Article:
Doctor insights on:
Possibly: Anaphylaxis is a life threatening allergy reaction that occurs within minutes to hours of being exposed to the allergen in question. Very rarely one can see anaphylaxis that is delayed and not occur for a couple of hours after exposure. More commonly one sees anaphylaxis that occurs immediately then the symptoms recur hours later -- this is called a biphasic response. ...Read moreSee 1 more doctor answer
Anaphylaxis is a severe, whole-body allergic reaction to a chemical that has become an allergen. After being exposed to a substance such as bee sting venom, the person's immune system becomes sensitized to it. When the person is exposed to that allergen again, an allergic reaction may occur. Anaphylaxis happens quickly after the exposure, is severe, and ...Read more
Wasp sting yesterday upper R arm, area very red/swollen/itchy today (3in diam), some wheezing, SOB, dizziness this AM - delayed anaphylaxis?
Rare but possible: It is exceedingly rare, but not unheard of, to have delayed anaphylaxis to a sting, and the mechanism, of course, is unexplainable (theoretically, perhaps, T-cell mediated anaphylaxis to peptide components). Regardless, you should be seen urgently for a proper assessment of your airway, and treatment as indicated. A referral to allergist should be the next step. ...Read more
If you have anaphylaxis do you have hives all over your body? Also how quickly does anaphylaxis happen from a food allergy? What if it is delayed?
Anaphylaxis: You can still have it without hives allover,although generalized hives can be part of anaphylaxis but not necessary,anaphylaxis means acclerated allergic reaction affecting vital system and other body organs,the skin is one of them.Allergic food reactions most of the time are within minutes,rarely hours,beyond that reactions aren't of the anaphylaxis magnitude.Avoid triggers,keep epinephrine handy ...Read more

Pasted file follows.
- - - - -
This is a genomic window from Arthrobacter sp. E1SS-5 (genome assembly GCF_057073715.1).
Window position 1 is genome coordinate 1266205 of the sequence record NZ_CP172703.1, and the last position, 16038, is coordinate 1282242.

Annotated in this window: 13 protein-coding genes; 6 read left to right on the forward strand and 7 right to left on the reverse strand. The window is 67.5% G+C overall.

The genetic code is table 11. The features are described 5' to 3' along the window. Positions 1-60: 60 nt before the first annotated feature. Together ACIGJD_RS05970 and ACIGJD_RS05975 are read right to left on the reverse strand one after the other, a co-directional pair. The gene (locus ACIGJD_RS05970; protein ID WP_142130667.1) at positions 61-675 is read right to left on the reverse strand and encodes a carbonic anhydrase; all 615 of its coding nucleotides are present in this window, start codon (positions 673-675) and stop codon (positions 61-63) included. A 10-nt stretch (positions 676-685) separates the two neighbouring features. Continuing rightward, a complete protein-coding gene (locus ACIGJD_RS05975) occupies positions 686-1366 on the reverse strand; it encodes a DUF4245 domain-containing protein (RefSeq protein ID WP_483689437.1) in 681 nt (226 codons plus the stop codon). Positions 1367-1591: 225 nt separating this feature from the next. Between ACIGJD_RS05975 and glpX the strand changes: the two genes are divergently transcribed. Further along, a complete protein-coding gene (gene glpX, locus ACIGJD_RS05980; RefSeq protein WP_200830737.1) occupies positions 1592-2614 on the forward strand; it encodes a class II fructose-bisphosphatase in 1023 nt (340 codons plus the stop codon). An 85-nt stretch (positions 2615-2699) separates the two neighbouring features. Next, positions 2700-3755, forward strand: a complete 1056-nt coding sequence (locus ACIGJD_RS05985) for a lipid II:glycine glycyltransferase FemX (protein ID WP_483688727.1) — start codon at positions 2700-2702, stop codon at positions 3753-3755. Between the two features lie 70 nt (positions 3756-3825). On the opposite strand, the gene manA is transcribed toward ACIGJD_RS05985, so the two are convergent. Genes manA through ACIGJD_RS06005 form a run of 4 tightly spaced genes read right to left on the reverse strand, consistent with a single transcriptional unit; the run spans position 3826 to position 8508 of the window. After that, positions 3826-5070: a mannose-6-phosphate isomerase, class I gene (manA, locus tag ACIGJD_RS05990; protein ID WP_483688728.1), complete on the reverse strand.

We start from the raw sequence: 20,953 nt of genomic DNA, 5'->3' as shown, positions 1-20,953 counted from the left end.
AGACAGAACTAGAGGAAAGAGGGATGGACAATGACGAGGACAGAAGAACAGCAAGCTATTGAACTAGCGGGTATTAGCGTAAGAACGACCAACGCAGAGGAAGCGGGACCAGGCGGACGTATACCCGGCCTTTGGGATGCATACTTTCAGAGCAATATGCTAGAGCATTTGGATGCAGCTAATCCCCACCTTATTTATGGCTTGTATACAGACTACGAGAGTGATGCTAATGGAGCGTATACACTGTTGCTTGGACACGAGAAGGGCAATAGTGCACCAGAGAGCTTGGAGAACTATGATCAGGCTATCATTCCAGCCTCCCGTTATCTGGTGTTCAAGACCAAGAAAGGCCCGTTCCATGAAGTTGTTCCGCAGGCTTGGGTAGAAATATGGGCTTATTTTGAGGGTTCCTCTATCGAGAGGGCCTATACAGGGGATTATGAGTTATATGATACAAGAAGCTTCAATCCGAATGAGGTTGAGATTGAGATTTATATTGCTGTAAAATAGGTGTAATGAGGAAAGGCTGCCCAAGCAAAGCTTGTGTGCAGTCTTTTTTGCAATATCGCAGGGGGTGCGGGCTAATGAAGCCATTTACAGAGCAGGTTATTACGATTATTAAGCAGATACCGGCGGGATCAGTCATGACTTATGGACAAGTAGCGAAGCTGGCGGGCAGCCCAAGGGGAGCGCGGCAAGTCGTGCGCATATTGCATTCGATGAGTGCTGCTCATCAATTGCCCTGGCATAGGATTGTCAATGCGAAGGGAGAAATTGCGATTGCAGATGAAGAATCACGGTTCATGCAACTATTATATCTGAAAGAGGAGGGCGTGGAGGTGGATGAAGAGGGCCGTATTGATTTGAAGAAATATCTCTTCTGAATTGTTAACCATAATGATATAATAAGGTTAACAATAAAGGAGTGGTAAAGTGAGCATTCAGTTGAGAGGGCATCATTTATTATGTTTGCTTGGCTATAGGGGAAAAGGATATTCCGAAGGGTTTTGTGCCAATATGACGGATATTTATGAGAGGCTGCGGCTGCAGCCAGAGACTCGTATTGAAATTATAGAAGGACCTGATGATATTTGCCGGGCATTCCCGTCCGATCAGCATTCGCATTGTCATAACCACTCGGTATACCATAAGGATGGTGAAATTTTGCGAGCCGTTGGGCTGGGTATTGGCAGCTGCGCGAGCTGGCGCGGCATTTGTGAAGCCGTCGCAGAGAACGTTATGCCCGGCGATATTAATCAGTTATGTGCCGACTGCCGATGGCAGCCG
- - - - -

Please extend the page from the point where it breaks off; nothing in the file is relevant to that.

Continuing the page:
What's the best way to stop a food allergy (immediate or delayed, but not anaphylactic shock) reaction?
Benadryl (diphenhydramine): If a reaction such as itching happens to a food- an antihistamine like Benadryl (diphenhydramine) may help. However, be careful with food allergies because they can worsen each time you eat that particular food. Therefore the first time you may feel just mild itching and swelling but the next time it could be a full anaphylactic reaction. The safest thing to do is to avoid the food until you get allergy tested. ...Read moreSee 2 more doctor answers
Medical emergency: Anaphylaxis (or an anaphylactic reaction) is a medical emergency due to a severe allergic reaction. Symptoms include shortness of breath, stridorous breathing, cyanosis, cough, etc. This is a medical emergency that requires immediate treatment and/or a 9-1-1 call. ...Read moreSee 2 more doctor answers
Allergic reaction: Anaphylaxis is a severe allergic reaction. Common symptoms are difficulty breathing, difficulty swallowing, a rash, skin redness, swelling, shortness of breath, coughing, and several others. It involves the entire body and needs to be treated right away as it can be life threatening. ...Read moreSee 2 more doctor answers
Symptoms can vary: Anaphylaxis is a systemic allergic reaction. That is, symptoms occur not just at the site of exposure, but at other parts of the body as well. Symptoms include widespread hives, flushing, vomiting, diarrhea, wheezing, swelling, and even a dangerous drop in blood pressure (shock). Anaphylaxis is an emergency, so seek immediate medical attention if you feel someone has these symptoms. ...Read more
Call 911 : Anaphylaxis is a medical emergency and needs to be treated immediately. The most effective medication is Epinephrine or Adrenalin and the sooner it is administered, the better the outcome. Avoiding the triggering allergen is important. Because anaphylaxis can progress and potentially be fatal, it is important to be evaluated in the ed so appropriate treatment can be administered. ...Read more
Itch-> death: Mild cases may be itching, hives, vomiting, and fatigue, severe cases can be life-threatening when respiratory problem or vascular collapse (shock) occurs. If you have this issue, be sure to have Epinephrine with you all at time. Oral antihistamine will not do you any good. Even more important, see an allergist to find out what the trigger is. ...Read more
Yes, but...: ...It's unusual. It's more common from stings, due to bees, wasps, hornets, and some species of ants, because they inject a venom that some people are very allergic to. Susceptible individuals carry an "epi-pen" - an injectible cartridge of epinephrine, which counteracts the anaphylactic reaction. And they never forget to apply insect repellent when they go outside. ...Read moreSee 1 more doctor answer
Yes.: Anaphylaxis is often an extreme allergic reaction, but may not always be readily attributable to an allergy. Some people, for example, may experience anaphylaxis from exercise under certain circumstances. Most episodes of anaphylaxis may be linked to allergic sensitization as in the case of insect sting reactions, certain drugs, foods, and in some individuals with severe inhalant allergies. ...Read moreSee 1 more doctor answer